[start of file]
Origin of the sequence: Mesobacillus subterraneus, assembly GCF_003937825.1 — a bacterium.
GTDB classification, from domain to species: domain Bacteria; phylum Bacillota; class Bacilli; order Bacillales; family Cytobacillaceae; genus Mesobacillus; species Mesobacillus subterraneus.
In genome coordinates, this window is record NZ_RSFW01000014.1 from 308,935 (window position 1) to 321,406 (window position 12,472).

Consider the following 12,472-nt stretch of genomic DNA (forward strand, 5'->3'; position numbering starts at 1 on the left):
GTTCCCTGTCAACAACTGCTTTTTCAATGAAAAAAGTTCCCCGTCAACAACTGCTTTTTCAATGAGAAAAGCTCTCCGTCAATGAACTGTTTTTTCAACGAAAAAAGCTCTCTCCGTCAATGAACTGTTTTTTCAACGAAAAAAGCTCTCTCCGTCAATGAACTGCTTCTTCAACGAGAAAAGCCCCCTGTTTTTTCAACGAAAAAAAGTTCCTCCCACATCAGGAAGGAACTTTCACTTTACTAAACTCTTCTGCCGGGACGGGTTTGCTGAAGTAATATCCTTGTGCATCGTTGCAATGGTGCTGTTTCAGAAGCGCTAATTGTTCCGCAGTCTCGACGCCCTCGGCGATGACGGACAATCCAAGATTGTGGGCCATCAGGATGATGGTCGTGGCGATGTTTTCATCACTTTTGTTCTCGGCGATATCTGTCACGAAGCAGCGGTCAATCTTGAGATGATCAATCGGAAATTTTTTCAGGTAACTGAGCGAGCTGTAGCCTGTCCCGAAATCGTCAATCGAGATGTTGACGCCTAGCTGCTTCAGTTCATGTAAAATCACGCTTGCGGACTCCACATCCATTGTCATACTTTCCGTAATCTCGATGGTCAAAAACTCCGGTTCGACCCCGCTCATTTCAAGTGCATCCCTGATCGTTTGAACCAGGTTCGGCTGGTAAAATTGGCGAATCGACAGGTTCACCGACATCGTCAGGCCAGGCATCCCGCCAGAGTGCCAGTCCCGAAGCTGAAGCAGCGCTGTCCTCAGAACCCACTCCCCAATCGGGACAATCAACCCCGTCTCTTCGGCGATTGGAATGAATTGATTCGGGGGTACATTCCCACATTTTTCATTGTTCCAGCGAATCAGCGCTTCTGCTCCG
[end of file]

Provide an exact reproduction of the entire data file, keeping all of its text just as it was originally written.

Origin of the sequence: Mesobacillus subterraneus, assembly GCF_003937825.1 — a bacterium.
GTDB classification, from domain to species: domain Bacteria; phylum Bacillota; class Bacilli; order Bacillales; family Cytobacillaceae; genus Mesobacillus; species Mesobacillus subterraneus.
In genome coordinates, this window is record NZ_RSFW01000014.1 from 308,935 (window position 1) to 321,406 (window position 12,472).

Consider the following 12,472-nt stretch of genomic DNA (forward strand, 5'->3'; position numbering starts at 1 on the left):
GTTCCCTGTCAACAACTGCTTTTTCAATGAAAAAAGTTCCCCGTCAACAACTGCTTTTTCAATGAGAAAAGCTCTCCGTCAATGAACTGTTTTTTCAACGAAAAAAGCTCTCTCCGTCAATGAACTGTTTTTTCAACGAAAAAAGCTCTCTCCGTCAATGAACTGCTTCTTCAACGAGAAAAGCCCCCTGTTTTTTCAACGAAAAAAAGTTCCTCCCACATCAGGAAGGAACTTTCACTTTACTAAACTCTTCTGCCGGGACGGGTTTGCTGAAGTAATATCCTTGTGCATCGTTGCAATGGTGCTGTTTCAGAAGCGCTAATTGTTCCGCAGTCTCGACGCCCTCGGCGATGACGGACAATCCAAGATTGTGGGCCATCAGGATGATGGTCGTGGCGATGTTTTCATCACTTTTGTTCTCGGCGATATCTGTCACGAAGCAGCGGTCAATCTTGAGATGATCAATCGGAAATTTTTTCAGGTAACTGAGCGAGCTGTAGCCTGTCCCGAAATCGTCAATCGAGATGTTGACGCCTAGCTGCTTCAGTTCATGTAAAATCACGCTTGCGGACTCCACATCCATTGTCATACTTTCCGTAATCTCGATGGTCAAAAACTCCGGTTCGACCCCGCTCATTTCAAGTGCATCCCTGATCGTTTGAACCAGGTTCGGCTGGTAAAATTGGCGAATCGACAGGTTCACCGACATCGTCAGGCCAGGCATCCCGCCAGAGTGCCAGTCCCGAAGCTGAAGCAGCGCTGTCCTCAGAACCCACTCCCCAATCGGGACAATCAACCCCGTCTCTTCGGCGATTGGAATGAATTGATTCGGGGGTACATTCCCACATTTTTCATTGTTCCAGCGAATCAGCGCTTCTGCTCCG